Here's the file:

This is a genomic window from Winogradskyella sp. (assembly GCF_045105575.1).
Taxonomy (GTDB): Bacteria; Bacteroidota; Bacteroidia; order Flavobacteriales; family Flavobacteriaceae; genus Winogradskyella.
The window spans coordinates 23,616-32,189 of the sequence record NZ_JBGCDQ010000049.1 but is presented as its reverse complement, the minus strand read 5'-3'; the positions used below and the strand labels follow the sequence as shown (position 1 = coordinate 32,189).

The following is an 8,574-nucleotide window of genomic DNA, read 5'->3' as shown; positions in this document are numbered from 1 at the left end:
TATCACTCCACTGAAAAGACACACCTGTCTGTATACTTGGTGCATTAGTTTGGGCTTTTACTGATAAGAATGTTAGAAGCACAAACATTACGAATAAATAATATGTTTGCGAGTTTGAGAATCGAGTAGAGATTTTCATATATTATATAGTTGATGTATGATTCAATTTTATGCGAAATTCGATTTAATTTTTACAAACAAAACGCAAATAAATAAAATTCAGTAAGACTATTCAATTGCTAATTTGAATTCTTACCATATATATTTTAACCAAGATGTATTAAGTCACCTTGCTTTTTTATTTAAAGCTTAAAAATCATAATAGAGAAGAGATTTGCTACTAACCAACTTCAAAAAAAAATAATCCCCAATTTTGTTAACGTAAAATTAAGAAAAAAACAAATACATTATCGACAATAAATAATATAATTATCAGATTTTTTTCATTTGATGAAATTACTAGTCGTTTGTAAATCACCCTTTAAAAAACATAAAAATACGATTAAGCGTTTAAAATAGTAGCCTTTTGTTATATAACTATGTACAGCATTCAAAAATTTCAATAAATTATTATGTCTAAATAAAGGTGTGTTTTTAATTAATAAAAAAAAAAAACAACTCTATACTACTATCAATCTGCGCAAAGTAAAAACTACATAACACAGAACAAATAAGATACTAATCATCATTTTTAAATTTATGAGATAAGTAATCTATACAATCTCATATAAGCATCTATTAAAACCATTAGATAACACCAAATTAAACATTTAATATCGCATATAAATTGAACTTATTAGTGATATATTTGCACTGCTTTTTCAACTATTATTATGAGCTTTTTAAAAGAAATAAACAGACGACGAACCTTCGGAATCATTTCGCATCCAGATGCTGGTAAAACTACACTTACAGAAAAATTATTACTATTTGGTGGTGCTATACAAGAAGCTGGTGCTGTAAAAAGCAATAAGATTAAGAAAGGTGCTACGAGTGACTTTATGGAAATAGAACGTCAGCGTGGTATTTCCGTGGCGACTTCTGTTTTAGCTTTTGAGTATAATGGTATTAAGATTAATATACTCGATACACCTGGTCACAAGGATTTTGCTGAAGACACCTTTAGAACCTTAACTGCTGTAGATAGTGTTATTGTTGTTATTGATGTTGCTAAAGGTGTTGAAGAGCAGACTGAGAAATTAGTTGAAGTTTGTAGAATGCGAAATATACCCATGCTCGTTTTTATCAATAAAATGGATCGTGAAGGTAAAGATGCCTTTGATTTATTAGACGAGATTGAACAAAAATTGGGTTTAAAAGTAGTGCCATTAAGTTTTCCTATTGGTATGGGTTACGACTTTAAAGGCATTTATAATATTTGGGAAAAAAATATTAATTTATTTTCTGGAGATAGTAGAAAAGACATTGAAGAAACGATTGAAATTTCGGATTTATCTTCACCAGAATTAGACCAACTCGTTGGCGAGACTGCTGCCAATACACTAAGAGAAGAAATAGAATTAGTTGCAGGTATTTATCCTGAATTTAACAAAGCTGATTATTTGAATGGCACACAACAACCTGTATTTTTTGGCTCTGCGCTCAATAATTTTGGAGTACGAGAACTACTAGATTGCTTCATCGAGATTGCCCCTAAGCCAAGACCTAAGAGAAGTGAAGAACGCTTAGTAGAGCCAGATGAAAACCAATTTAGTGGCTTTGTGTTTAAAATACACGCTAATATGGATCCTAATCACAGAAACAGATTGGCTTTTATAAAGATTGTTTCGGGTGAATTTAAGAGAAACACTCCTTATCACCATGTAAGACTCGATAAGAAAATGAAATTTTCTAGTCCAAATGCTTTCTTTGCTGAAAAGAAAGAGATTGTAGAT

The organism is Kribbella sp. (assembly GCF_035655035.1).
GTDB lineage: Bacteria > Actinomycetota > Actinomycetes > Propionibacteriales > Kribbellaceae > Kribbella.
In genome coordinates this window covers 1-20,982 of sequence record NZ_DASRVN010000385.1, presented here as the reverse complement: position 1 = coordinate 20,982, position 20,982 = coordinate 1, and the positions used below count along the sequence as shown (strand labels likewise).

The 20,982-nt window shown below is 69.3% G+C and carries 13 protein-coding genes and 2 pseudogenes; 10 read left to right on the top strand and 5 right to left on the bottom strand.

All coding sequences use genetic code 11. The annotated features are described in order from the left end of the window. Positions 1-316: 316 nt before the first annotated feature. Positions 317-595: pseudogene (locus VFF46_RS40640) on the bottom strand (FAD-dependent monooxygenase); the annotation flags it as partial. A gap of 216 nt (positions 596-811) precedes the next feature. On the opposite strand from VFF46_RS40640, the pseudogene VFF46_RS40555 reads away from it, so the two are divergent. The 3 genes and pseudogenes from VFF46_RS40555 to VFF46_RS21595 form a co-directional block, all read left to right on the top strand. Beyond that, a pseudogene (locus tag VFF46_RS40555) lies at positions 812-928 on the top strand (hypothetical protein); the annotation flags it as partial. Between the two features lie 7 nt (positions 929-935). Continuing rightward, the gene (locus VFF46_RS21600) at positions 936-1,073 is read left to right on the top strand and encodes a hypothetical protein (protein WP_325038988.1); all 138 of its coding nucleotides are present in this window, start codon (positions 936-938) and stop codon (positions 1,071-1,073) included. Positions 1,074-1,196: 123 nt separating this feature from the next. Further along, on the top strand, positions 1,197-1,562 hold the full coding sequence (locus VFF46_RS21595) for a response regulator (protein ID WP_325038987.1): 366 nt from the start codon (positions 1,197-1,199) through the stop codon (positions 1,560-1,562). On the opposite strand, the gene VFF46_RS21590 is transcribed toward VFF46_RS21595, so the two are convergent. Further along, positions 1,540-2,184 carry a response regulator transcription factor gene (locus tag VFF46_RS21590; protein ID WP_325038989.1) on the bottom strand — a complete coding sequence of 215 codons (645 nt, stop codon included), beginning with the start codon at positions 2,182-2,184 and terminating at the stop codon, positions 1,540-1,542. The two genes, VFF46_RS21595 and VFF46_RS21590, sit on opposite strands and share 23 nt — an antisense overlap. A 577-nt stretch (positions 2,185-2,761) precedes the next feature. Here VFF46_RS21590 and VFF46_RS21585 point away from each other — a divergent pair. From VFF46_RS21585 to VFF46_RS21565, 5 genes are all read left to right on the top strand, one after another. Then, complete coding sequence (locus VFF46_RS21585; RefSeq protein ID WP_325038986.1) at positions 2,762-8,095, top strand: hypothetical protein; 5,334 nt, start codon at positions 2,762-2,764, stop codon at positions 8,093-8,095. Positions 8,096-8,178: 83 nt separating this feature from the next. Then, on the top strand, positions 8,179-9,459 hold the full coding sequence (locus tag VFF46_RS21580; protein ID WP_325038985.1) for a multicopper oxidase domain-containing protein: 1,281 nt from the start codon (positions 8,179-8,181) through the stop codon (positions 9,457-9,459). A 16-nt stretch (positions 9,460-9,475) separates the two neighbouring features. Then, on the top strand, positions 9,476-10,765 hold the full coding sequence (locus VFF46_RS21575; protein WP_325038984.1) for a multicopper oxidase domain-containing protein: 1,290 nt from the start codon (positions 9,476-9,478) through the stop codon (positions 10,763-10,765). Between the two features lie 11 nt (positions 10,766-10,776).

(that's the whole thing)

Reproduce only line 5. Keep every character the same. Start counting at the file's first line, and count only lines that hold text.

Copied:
TATCACTCCACTGAAAAGACACACCTGTCTGTATACTTGGTGCATTAGTTTGGGCTTTTACTGATAAGAATGTTAGAAGCACAAACATTACGAATAAATAATATGTTTGCGAGTTTGAGAATCGAGTAGAGATTTTCATATATTATATAGTTGATGTATGATTCAATTTTATGCGAAATTCGATTTAATTTTTACAAACAAAACGCAAATAAATAAAATTCAGTAAGACTATTCAATTGCTAATTTGAATTCTTACCATATATATTTTAACCAAGATGTATTAAGTCACCTTGCTTTTTTATTTAAAGCTTAAAAATCATAATAGAGAAGAGATTTGCTACTAACCAACTTCAAAAAAAAATAATCCCCAATTTTGTTAACGTAAAATTAAGAAAAAAACAAATACATTATCGACAATAAATAATATAATTATCAGATTTTTTTCATTTGATGAAATTACTAGTCGTTTGTAAATCACCCTTTAAAAAACATAAAAATACGATTAAGCGTTTAAAATAGTAGCCTTTTGTTATATAACTATGTACAGCATTCAAAAATTTCAATAAATTATTATGTCTAAATAAAGGTGTGTTTTTAATTAATAAAAAAAAAAAACAACTCTATACTACTATCAATCTGCGCAAAGTAAAAACTACATAACACAGAACAAATAAGATACTAATCATCATTTTTAAATTTATGAGATAAGTAATCTATACAATCTCATATAAGCATCTATTAAAACCATTAGATAACACCAAATTAAACATTTAATATCGCATATAAATTGAACTTATTAGTGATATATTTGCACTGCTTTTTCAACTATTATTATGAGCTTTTTAAAAGAAATAAACAGACGACGAACCTTCGGAATCATTTCGCATCCAGATGCTGGTAAAACTACACTTACAGAAAAATTATTACTATTTGGTGGTGCTATACAAGAAGCTGGTGCTGTAAAAAGCAATAAGATTAAGAAAGGTGCTACGAGTGACTTTATGGAAATAGAACGTCAGCGTGGTATTTCCGTGGCGACTTCTGTTTTAGCTTTTGAGTATAATGGTATTAAGATTAATATACTCGATACACCTGGTCACAAGGATTTTGCTGAAGACACCTTTAGAACCTTAACTGCTGTAGATAGTGTTATTGTTGTTATTGATGTTGCTAAAGGTGTTGAAGAGCAGACTGAGAAATTAGTTGAAGTTTGTAGAATGCGAAATATACCCATGCTCGTTTTTATCAATAAAATGGATCGTGAAGGTAAAGATGCCTTTGATTTATTAGACGAGATTGAACAAAAATTGGGTTTAAAAGTAGTGCCATTAAGTTTTCCTATTGGTATGGGTTACGACTTTAAAGGCATTTATAATATTTGGGAAAAAAATATTAATTTATTTTCTGGAGATAGTAGAAAAGACATTGAAGAAACGATTGAAATTTCGGATTTATCTTCACCAGAATTAGACCAACTCGTTGGCGAGACTGCTGCCAATACACTAAGAGAAGAAATAGAATTAGTTGCAGGTATTTATCCTGAATTTAACAAAGCTGATTATTTGAATGGCACACAACAACCTGTATTTTTTGGCTCTGCGCTCAATAATTTTGGAGTACGAGAACTACTAGATTGCTTCATCGAGATTGCCCCTAAGCCAAGACCTAAGAGAAGTGAAGAACGCTTAGTAGAGCCAGATGAAAACCAATTTAGTGGCTTTGTGTTTAAAATACACGCTAATATGGATCCTAATCACAGAAACAGATTGGCTTTTATAAAGATTGTTTCGGGTGAATTTAAGAGAAACACTCCTTATCACCATGTAAGACTCGATAAGAAAATGAAATTTTCTAGTCCAAATGCTTTCTTTGCTGAAAAGAAAGAGATTGTAGAT